What dendritic cell can do? cells (DC) are named after their exploratory, dendritic or dendritic shape and are responsible for triggering an adaptive immune response, so they can act as a protective dog for the immune system. Paul Langerhans first described DC in human skin in 1868. But they are considered skin nerve cells. DCs are bone marrow leukocytes (BM), the most effective type of antigen presenting cells. A combination of various growth factors (such as macrophage granulocyte colony stimulating factor (GM-CSF) and Flt3 ligand) was used for in vitro culture from OM and blood.
DCs are specifically used to capture and process antigens and convert proteins into peptides present in the major histocompatibility complex (MHC) molecules recognized by T cells. Myeloid and plasmacytoid DCs although all DCs can capture, process and present antigens to neonatal T cells, DC subtypes have different markers, their location, migration pathways, detailed immune functions and their infection or The dependence of inflammatory stimuli is also different. The adaptive immune response, phenotype and DC function play an extremely important role in the initiation of T helper 1 (Th1), Th2 and Th17 tolerance, memory and polarization. What dendritic cell can do?
DCs linking innate and adaptive immunity:
What dendritic cell can do? Because DCs have many cytoplasmic processes, they have a large surface area and can be in close contact with a large number of surrounding cells, ET cells, natural killer cells, neutrophils, epithelial cells, etc. For example, according to experiments, there is only one kind of mature DC precursor (additional example) DC precursor migrates from OM through the bloodstream to almost all non-lymphoid tissues in immature state (iDC), and through endocytosis, giant cells Drinking and phagocytosis.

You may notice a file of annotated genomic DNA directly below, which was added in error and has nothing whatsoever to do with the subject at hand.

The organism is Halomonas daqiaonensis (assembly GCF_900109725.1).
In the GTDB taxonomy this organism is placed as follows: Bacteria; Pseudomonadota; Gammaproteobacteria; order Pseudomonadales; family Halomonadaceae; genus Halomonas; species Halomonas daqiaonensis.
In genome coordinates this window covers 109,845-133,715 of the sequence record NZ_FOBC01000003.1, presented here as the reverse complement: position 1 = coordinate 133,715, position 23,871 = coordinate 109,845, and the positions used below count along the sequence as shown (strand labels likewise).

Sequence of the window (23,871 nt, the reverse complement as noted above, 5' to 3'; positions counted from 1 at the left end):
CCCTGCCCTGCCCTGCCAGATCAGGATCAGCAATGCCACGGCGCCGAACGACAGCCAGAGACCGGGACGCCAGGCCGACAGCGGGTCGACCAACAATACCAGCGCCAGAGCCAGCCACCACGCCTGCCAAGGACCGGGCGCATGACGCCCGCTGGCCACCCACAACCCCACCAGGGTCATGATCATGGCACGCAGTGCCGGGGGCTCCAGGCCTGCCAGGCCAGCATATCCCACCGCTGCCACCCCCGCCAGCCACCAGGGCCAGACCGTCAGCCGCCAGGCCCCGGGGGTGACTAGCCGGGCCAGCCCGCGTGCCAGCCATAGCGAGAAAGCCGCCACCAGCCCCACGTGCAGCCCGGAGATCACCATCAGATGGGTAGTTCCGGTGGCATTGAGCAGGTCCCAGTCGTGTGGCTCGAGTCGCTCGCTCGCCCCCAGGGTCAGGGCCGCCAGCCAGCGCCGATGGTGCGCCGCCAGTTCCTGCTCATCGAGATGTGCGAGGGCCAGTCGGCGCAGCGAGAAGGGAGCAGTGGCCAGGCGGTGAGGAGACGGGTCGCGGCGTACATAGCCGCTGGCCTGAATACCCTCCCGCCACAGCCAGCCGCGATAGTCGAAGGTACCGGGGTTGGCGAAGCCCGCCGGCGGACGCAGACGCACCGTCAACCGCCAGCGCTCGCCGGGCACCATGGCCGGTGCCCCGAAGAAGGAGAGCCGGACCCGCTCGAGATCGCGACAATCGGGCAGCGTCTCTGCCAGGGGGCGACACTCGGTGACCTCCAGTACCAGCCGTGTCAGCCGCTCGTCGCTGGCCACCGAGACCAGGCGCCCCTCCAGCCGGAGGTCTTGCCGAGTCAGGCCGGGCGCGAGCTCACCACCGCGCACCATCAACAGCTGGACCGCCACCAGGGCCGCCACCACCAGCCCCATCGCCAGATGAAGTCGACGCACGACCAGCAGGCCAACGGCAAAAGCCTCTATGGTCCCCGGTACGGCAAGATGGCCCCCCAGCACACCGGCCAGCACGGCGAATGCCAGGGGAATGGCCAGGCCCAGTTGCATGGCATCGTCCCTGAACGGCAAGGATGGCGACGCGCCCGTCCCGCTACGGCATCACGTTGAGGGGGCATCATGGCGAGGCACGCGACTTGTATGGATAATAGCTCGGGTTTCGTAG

They can extend their processes through dense epithelial connections. During the invasion of pathogens, the resident NIR recognizes the invader through pattern recognition receptors (such as TLR), captures the antigen, and quickly leaves the tissue. They crawl through cells, pass through the endothelium of lymphatic vessels, and migrate to draining lymph nodes (LU) in response to a variety of chemokines. Like CCL19 and CCL21, DC undergoes phenotypic and functional maturation during migration from surrounding tissues.
In particular, they stop capturing the antigen while increasing the expression of costimulatory molecules such as CD80 and CD86 and the chemokine receptor CCR7. They secrete pro-inflammatory cytokines such as TNF-α and IL-12.After DCs reach the subcapsular sinus LN, they enter the T cell area, where interdigital DCs actively participate in the presentation of antigens to T cells. What dendritic cell can do?
The use of DC’s immune regulation function can provide an excellent prospect for the prevention of cancer, autoimmune diseases and the prevention of transplant rejection. Through DC operation, they can become the most effective adjuvant to enhance the host’s immune defense capabilities. It has been shown that tumors can inhibit DC by secreting anti-inflammatory cytokines (such as IL-10), thereby mediating the formation of suppressor T cells from local DCs.